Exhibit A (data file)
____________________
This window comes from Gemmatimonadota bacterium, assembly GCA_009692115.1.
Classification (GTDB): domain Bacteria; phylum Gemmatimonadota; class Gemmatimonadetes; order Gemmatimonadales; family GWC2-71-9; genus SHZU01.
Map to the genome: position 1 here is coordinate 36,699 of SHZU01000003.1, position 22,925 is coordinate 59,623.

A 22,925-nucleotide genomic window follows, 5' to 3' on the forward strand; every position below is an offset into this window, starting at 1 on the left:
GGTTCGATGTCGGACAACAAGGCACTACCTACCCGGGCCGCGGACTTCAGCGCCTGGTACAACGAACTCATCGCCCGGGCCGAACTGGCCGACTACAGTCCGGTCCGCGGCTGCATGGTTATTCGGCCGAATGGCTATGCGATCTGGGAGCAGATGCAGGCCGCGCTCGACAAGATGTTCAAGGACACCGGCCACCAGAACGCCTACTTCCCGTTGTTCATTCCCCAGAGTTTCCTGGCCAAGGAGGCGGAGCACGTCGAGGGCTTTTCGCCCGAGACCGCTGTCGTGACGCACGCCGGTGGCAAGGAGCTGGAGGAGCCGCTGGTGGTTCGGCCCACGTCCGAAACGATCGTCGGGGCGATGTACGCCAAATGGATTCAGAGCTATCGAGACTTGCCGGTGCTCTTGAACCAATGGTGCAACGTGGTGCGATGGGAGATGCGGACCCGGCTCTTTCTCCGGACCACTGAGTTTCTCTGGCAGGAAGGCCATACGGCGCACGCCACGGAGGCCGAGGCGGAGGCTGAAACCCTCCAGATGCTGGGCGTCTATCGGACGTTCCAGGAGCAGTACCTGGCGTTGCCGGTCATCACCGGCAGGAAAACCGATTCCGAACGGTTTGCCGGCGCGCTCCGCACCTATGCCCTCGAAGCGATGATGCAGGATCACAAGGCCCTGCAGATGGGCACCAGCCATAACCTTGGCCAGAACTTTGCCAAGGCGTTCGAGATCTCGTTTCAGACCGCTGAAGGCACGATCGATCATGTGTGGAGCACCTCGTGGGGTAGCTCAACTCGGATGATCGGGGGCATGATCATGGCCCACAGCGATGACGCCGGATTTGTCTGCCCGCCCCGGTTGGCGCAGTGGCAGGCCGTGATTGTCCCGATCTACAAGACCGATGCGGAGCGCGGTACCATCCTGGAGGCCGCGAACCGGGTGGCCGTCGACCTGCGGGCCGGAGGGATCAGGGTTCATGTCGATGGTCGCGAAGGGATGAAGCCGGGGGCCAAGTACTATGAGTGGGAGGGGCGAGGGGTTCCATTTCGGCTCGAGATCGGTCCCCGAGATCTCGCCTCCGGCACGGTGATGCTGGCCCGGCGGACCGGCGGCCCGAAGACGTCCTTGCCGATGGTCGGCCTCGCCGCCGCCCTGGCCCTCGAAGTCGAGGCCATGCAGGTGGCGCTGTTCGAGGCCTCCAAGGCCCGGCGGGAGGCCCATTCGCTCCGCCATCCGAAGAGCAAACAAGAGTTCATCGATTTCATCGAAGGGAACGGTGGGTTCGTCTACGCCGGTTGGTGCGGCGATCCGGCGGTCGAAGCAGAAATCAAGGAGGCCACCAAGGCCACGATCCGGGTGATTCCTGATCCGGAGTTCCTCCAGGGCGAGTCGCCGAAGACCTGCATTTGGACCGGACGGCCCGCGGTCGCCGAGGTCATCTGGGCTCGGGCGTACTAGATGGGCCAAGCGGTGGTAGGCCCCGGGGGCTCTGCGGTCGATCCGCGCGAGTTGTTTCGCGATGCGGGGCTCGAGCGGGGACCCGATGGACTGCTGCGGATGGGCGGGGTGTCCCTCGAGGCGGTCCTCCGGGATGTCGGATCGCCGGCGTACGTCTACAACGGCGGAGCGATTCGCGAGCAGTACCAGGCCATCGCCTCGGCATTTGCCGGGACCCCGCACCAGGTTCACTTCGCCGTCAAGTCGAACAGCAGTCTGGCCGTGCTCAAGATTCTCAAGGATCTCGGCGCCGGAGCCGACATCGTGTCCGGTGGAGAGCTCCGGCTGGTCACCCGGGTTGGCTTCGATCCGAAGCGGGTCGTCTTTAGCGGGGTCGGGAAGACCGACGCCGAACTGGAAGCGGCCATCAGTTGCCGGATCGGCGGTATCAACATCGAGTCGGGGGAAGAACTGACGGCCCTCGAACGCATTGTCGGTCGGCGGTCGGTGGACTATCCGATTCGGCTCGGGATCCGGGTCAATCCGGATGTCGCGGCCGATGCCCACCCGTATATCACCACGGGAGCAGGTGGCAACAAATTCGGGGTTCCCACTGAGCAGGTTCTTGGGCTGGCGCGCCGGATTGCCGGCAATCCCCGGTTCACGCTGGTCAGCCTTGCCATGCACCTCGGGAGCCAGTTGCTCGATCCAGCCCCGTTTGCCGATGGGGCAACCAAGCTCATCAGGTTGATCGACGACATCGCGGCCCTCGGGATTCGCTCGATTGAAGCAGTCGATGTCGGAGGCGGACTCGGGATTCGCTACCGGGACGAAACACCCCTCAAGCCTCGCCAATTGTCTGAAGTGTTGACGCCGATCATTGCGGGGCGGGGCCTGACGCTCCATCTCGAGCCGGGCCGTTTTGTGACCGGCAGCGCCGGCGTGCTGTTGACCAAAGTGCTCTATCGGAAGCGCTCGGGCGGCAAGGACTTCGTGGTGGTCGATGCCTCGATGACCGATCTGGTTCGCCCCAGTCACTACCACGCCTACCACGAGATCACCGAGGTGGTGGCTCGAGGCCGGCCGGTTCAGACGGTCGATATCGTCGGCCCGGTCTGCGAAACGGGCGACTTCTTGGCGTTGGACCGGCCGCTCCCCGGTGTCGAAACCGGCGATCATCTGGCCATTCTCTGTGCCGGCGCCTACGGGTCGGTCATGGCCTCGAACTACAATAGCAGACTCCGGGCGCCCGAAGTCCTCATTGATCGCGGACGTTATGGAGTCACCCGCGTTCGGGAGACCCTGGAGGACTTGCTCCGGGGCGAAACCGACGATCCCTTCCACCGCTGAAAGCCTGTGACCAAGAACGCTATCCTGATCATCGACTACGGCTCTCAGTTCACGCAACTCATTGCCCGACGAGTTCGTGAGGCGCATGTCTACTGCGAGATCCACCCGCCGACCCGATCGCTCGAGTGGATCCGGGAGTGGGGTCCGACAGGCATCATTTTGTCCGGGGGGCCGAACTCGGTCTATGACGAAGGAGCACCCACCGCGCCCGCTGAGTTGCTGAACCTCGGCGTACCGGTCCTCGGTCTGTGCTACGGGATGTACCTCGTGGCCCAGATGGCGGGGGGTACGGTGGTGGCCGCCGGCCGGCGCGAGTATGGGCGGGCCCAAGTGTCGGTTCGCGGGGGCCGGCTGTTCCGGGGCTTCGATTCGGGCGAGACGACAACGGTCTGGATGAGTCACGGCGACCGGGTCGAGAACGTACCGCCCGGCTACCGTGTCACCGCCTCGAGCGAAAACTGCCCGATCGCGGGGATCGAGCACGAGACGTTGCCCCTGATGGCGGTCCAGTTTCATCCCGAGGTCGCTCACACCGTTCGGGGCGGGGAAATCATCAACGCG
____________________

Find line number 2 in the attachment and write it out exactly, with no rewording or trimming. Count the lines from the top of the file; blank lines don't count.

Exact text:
Classification (GTDB): domain Bacteria; phylum Gemmatimonadota; class Gemmatimonadetes; order Gemmatimonadales; family GWC2-71-9; genus SHZU01.